Building Dreams: A Mason’s Journey from Naples to Milan

Middle-aged man with gray hair standing in a narrow city street, smiling at the camera, dressed in a casual suit with an open blue shirt.

“I’ve been working as a mason for over 20 years now, and every day brings its own set of challenges and triumphs. I’m a 48-year-old man from a small town near Naples, Italy. My day usually starts at dawn; the early morning is my favorite time to enjoy a strong espresso before heading to the construction site. I didn’t finish school, but I’ve always had a knack for building things. My father was a mason, and he taught me everything I know. I’m a bit of a perfectionist, always making sure every brick is perfectly aligned. I’m a family man, married with two kids who are my pride and joy. My wife often packs me a lunch of pasta e fagioli, a hearty bean and pasta soup that keeps me going through the long hours. Despite the physical strain, I love my job. There’s a sense of accomplishment that comes with seeing a project completed, knowing I’ve built something that will last. I’m Catholic, and my faith gives me the strength to keep going, especially on the tough days. We moved to Milan a few years ago for better job opportunities, and it’s been an adjustment. The city is fast-paced and a bit overwhelming at times, but I’ve grown to appreciate its vibrancy. I try to balance my work with spending time with my family. Sundays are sacred; we always have a big meal together, usually something like osso buco, a slow-cooked veal dish that’s a Milanese specialty. My dream is to one day build my own house, a place where my family can feel safe and happy. For now, I’m content with the little moments of joy, like sharing a glass of wine with my wife after a long day or playing soccer with my kids in the park. One of my favorite dishes is a simple margherita pizza from a local pizzeria – the kind with a crispy crust and fresh basil, just like they make back in Naples. It reminds me of home and the simpler times.”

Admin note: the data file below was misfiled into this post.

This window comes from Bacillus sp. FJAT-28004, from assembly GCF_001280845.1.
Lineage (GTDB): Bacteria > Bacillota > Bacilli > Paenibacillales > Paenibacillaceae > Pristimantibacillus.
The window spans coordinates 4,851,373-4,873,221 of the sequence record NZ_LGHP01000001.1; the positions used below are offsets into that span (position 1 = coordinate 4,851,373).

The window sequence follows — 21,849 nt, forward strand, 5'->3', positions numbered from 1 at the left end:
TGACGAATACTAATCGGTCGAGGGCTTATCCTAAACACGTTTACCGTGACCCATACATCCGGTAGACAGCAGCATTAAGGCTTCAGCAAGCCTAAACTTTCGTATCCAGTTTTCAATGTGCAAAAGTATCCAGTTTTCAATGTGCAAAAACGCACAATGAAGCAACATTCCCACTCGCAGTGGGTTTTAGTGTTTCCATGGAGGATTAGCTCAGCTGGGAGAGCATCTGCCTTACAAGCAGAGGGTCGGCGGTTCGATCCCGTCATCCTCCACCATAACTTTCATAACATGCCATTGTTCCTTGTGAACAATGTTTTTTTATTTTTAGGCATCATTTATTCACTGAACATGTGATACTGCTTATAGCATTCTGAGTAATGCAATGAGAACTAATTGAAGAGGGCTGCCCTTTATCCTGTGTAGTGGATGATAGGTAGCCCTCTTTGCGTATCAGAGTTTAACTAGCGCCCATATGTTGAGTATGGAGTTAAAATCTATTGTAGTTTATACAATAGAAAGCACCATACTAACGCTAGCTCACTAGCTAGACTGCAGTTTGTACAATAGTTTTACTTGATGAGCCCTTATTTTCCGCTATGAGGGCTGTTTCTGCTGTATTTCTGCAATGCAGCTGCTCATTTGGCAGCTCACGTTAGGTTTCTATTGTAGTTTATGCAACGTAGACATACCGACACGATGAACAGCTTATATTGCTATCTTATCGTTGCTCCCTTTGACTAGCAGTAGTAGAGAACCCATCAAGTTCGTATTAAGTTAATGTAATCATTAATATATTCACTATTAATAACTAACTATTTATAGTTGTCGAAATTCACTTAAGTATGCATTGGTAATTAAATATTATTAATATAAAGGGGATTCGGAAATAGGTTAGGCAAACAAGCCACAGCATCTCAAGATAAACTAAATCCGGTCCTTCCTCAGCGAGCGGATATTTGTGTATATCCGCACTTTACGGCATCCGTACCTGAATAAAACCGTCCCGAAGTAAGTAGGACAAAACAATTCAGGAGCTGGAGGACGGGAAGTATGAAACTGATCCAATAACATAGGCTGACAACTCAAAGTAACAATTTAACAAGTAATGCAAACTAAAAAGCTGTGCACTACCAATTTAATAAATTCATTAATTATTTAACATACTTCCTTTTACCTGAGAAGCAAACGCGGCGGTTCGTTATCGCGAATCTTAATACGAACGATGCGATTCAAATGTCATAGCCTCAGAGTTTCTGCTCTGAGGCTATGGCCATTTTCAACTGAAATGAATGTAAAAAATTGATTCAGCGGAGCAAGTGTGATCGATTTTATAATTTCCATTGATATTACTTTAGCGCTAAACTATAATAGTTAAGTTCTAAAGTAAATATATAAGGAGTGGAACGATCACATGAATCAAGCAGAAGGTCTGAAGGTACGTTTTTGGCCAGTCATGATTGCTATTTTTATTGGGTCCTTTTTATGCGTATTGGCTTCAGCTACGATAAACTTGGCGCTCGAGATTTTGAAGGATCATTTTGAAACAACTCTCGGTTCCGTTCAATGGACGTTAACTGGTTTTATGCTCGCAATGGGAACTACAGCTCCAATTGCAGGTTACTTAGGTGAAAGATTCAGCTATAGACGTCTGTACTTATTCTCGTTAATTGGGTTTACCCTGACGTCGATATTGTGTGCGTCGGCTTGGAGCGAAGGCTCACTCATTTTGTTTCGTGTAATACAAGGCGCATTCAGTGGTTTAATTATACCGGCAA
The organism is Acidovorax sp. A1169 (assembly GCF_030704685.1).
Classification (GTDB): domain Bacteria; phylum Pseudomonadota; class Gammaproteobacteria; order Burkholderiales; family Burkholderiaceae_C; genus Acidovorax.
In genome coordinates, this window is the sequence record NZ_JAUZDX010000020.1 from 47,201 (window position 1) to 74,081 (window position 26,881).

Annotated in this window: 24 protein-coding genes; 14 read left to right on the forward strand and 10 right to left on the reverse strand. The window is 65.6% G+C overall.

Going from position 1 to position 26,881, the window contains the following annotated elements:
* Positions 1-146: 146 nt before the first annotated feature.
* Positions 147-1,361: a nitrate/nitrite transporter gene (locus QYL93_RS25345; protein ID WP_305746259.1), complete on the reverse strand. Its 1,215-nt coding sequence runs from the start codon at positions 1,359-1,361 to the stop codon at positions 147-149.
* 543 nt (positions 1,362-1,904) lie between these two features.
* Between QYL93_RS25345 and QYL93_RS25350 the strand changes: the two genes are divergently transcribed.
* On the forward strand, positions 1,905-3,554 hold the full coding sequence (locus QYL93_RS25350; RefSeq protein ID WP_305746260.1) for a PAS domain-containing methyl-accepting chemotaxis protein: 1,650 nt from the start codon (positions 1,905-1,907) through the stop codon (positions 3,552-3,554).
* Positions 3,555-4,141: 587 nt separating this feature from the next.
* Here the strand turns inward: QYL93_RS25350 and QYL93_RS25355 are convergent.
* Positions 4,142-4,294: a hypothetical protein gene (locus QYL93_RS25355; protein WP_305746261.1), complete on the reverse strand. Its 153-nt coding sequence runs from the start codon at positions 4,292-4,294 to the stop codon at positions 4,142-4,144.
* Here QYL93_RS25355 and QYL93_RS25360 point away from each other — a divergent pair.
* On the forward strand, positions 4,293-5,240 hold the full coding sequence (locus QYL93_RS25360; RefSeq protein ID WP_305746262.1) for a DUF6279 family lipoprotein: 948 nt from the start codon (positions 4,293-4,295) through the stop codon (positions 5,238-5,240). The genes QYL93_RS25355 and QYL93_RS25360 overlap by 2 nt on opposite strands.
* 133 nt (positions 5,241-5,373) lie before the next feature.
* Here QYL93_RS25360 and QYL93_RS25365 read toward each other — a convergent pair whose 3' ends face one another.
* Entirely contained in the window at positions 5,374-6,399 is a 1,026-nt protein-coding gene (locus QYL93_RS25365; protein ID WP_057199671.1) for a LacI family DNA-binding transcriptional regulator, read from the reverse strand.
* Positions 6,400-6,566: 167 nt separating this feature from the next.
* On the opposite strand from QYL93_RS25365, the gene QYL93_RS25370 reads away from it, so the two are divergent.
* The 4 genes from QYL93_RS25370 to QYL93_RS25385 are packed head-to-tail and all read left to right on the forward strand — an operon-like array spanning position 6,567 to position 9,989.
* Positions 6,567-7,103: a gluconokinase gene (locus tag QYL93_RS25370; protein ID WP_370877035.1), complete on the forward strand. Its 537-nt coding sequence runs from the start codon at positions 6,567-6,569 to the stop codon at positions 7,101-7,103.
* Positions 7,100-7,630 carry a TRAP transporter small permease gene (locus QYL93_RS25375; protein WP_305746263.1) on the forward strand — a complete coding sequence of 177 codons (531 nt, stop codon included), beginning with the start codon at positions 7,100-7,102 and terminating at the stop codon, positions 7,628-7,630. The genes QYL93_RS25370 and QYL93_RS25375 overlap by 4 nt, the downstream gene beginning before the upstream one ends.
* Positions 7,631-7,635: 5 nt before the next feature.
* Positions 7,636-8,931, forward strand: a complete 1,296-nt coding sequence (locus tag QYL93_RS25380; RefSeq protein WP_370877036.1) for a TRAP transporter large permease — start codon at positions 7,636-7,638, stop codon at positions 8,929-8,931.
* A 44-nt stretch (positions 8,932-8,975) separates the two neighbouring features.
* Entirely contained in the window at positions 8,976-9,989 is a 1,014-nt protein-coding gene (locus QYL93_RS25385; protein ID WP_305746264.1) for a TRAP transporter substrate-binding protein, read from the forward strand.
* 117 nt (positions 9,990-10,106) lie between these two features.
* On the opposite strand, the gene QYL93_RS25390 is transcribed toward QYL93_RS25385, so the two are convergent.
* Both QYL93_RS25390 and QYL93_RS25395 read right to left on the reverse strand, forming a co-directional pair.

Favorite Food Place

Recipes

Essential Tools

Join the Conversation

What we really eat